In making my way through "On Knowing Christ" by Jonathan Edwards, I have found one of the more explicit statements of Edwards' approach to the relation of head and heart in religious matters. Edwards is absolutely right that the head is first engaged to aprehend a truth about God and this is necessary. But then, the heart must be engaged to love that truth and move the affections. The rationalist approach to religion errs in making religion something merely of the mind. The enthusiast errs in believing religion can go directly to the heart without passing through the mind. Edwards stands in the middle and casts a pox on both their houses:
"THERE are two kinds of knowledge of divine truth, viz. speculative and practical, or in other terms, natural and spiritual. The former remains only in the head. No other faculty but the understanding is concerned in it. It consists in having a natural or rational knowledge of the things of religion, or such a knowledge as is to be obtained by the natural exercise of our own faculties, without any special illumination of the Spirit of God. The latter rests not entirely in the head, or in the speculative ideas of things; but the heart is concerned in it: it principally consists in the sense of the heart. The mere intellect, without the will or the inclination, is not the seat of it. And it may not only be called seeing, but feeling or tasting. Thus there is a difference between having a right speculative notion of the doctrines contained in the word of God, and having a due sense of them in the heart. In the former consists the speculative or natural knowledge, in the latter consists the spiritual or practical knowledge of them.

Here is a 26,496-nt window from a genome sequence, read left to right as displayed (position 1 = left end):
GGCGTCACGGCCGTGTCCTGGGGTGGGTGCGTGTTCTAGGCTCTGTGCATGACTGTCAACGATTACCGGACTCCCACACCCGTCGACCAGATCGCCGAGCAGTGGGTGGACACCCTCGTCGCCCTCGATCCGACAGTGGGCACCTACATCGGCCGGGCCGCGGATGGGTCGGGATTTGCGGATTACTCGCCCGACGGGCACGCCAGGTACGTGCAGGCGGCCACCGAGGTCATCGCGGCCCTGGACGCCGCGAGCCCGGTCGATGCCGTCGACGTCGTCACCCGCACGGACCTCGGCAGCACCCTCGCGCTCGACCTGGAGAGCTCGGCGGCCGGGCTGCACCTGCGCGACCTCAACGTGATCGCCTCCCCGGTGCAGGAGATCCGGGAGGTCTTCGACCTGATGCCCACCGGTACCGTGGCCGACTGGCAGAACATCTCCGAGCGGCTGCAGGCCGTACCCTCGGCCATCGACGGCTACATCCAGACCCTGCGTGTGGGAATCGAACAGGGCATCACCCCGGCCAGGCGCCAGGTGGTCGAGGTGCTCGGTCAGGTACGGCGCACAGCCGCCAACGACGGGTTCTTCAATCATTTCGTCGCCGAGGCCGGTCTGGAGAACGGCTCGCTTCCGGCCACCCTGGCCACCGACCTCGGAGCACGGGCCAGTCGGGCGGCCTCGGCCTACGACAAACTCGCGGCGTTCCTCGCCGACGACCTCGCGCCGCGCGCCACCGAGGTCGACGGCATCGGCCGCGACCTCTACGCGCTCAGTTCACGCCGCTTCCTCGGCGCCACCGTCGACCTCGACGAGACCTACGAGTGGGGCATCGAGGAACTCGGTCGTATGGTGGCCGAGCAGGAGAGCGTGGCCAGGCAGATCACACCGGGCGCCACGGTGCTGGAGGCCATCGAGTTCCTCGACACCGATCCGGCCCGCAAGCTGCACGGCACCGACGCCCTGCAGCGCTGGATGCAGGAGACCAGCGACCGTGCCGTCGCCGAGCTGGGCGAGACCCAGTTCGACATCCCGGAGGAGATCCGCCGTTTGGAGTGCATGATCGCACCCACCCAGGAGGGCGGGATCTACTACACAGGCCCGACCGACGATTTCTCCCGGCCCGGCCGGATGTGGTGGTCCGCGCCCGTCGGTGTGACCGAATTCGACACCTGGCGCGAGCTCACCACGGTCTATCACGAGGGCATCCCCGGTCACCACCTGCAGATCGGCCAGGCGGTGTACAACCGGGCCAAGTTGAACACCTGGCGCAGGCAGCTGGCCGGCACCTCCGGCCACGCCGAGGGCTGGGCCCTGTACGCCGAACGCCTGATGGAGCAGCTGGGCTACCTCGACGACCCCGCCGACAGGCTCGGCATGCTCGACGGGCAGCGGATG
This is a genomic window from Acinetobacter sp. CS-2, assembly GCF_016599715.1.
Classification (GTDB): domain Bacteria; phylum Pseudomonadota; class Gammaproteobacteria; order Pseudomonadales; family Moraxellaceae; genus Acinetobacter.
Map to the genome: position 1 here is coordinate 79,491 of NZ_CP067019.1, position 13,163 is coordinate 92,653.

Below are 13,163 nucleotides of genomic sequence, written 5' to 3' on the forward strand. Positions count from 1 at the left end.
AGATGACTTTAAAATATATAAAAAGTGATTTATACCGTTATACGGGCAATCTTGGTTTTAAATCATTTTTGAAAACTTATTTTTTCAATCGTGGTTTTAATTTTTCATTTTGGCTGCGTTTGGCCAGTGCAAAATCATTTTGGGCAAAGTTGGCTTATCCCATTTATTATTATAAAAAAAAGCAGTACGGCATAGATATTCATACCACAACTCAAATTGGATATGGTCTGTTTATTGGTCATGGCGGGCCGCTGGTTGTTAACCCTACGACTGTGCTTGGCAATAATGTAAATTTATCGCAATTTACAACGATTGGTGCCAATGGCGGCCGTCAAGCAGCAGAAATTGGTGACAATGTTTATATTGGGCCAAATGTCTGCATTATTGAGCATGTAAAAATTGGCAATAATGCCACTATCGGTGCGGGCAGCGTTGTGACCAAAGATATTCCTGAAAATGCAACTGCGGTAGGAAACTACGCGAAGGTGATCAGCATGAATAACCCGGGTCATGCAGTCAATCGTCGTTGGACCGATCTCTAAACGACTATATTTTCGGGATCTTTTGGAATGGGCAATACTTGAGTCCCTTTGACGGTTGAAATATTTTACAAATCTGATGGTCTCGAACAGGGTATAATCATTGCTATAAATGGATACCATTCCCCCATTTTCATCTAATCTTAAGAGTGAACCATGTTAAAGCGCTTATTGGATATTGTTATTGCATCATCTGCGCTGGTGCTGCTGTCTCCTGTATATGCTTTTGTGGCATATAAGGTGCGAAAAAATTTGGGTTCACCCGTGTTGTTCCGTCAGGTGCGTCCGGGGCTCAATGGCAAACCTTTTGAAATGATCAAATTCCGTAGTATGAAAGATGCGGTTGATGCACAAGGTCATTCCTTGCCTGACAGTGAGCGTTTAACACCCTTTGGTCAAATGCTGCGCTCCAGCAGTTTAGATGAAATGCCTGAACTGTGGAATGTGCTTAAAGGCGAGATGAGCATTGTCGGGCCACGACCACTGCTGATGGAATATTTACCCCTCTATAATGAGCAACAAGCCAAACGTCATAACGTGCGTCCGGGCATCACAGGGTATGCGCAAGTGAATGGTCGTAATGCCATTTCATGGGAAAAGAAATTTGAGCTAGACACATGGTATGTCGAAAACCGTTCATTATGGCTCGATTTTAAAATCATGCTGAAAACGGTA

Neither of these is intended in the doctrine exclusively of the other: but it is intended that we should seek the former in order to the latter. The latter, or the spiritual and practical, is of the greatest importance; for a speculative without a spiritual knowledge, is to no purpose, but to make our condemnation the greater. Yet a speculative knowledge is also of infinite importance in this respect, that without it we can have no spiritual or practical knowledge."
-Jonathan Edwards in the sermon Christian Knowledge in "On Knowing Christ"